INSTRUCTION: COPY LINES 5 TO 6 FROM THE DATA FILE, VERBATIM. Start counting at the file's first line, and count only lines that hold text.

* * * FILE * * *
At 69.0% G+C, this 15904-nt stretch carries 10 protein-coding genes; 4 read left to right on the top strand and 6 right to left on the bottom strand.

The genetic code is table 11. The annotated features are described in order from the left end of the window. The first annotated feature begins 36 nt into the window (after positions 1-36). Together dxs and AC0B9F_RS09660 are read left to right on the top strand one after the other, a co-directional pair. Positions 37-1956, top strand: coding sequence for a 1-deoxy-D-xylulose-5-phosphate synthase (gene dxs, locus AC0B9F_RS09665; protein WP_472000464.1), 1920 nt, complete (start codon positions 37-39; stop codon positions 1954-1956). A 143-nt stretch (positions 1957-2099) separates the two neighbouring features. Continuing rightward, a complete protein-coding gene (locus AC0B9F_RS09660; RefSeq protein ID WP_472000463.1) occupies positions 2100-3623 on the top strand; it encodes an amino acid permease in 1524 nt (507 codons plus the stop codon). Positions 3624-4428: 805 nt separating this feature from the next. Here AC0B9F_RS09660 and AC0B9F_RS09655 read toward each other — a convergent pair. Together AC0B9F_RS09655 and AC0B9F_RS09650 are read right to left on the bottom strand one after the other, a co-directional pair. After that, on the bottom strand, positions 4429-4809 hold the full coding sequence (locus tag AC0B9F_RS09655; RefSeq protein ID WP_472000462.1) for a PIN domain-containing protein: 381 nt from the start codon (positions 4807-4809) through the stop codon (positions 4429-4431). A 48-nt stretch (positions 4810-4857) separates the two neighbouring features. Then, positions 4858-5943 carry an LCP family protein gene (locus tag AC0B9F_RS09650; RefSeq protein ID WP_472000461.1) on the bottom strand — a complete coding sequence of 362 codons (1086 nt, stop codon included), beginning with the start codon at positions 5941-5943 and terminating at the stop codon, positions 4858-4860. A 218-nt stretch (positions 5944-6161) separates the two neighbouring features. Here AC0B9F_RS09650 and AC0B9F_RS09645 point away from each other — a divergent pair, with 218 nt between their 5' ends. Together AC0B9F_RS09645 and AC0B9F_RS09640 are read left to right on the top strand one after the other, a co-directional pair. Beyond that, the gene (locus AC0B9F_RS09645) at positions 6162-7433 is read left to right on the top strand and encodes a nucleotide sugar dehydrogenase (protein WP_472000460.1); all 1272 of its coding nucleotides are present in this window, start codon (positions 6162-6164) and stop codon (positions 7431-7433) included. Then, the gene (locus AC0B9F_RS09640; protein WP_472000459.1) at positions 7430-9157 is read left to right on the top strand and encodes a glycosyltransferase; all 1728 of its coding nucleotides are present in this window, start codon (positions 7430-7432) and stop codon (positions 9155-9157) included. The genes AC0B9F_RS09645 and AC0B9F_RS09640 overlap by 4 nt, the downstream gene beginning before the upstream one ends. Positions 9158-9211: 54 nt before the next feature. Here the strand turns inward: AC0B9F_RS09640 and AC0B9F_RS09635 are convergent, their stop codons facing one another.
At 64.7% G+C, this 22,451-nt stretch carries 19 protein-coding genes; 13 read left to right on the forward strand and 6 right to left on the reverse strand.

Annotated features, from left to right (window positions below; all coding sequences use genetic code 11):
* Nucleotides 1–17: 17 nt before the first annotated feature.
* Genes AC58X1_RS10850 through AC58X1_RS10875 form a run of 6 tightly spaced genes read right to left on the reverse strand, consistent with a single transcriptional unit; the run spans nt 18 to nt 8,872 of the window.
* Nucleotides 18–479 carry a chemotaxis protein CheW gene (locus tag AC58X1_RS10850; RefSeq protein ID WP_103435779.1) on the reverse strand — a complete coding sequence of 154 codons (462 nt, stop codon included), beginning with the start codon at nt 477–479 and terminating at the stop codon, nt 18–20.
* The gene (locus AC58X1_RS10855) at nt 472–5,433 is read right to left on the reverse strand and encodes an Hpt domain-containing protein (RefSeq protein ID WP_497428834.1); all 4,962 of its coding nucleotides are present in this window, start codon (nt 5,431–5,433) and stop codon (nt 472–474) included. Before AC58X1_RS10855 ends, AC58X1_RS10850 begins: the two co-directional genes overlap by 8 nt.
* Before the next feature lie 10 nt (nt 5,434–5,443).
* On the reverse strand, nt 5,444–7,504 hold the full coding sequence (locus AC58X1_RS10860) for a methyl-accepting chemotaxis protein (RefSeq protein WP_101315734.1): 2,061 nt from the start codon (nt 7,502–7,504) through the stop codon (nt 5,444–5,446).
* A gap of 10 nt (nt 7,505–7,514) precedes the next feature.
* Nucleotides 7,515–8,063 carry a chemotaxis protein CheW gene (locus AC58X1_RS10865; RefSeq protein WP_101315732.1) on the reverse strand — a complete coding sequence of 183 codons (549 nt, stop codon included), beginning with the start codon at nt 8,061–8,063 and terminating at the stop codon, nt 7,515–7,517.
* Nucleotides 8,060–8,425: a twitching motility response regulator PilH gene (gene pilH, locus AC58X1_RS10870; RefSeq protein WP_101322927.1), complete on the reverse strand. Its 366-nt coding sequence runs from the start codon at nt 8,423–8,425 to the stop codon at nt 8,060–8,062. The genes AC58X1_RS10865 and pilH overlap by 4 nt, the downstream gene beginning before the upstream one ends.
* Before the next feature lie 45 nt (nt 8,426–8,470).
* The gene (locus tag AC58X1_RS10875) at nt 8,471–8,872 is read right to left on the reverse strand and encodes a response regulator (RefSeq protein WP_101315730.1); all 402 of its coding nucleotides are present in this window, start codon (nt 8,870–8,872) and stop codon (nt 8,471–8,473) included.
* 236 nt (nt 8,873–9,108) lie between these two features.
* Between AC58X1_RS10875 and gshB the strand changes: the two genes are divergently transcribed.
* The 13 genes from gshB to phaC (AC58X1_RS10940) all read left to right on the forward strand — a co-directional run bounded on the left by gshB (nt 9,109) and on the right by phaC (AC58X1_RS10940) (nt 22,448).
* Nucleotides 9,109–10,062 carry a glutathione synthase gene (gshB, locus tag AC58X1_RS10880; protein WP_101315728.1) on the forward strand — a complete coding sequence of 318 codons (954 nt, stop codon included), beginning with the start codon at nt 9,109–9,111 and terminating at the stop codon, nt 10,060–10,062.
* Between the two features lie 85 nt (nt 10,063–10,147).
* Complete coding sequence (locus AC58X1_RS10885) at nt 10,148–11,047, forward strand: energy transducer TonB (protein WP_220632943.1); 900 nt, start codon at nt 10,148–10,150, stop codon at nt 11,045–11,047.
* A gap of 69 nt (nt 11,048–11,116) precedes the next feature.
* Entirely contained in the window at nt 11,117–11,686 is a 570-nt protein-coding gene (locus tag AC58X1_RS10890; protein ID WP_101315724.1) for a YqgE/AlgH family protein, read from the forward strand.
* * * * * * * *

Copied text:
* Nucleotides 1–17: 17 nt before the first annotated feature.
* Genes AC58X1_RS10850 through AC58X1_RS10875 form a run of 6 tightly spaced genes read right to left on the reverse strand, consistent with a single transcriptional unit; the run spans nt 18 to nt 8,872 of the window.